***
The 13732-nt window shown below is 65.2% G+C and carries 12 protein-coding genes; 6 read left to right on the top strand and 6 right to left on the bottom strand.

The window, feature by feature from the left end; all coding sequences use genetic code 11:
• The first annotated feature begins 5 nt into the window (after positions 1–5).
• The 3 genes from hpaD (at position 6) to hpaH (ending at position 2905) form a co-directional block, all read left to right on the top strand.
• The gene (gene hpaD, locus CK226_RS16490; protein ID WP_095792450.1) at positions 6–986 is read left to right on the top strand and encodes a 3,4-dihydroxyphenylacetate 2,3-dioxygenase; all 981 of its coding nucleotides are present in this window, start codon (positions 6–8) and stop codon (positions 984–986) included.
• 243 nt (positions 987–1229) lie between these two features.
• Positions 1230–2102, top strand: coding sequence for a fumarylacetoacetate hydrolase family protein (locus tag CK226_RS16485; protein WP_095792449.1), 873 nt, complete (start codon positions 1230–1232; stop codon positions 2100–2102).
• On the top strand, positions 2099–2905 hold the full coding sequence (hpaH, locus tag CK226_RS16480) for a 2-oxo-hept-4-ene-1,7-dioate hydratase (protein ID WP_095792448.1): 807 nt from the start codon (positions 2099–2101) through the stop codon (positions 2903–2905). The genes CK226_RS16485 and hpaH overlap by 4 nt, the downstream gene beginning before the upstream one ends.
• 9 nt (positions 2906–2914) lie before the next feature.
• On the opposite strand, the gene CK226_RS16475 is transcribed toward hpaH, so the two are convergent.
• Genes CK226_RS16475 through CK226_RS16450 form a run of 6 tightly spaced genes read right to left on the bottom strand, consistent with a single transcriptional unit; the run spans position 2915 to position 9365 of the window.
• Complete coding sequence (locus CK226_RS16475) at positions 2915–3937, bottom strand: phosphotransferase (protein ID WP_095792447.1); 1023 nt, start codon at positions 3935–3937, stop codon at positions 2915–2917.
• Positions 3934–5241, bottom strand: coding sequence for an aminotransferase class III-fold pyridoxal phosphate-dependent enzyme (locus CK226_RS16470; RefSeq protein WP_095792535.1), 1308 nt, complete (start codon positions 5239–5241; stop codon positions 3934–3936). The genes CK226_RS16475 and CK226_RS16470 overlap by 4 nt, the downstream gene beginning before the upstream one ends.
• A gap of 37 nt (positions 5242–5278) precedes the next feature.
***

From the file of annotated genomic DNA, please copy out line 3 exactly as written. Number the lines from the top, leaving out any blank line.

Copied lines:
• The first annotated feature begins 5 nt into the window (after positions 1–5).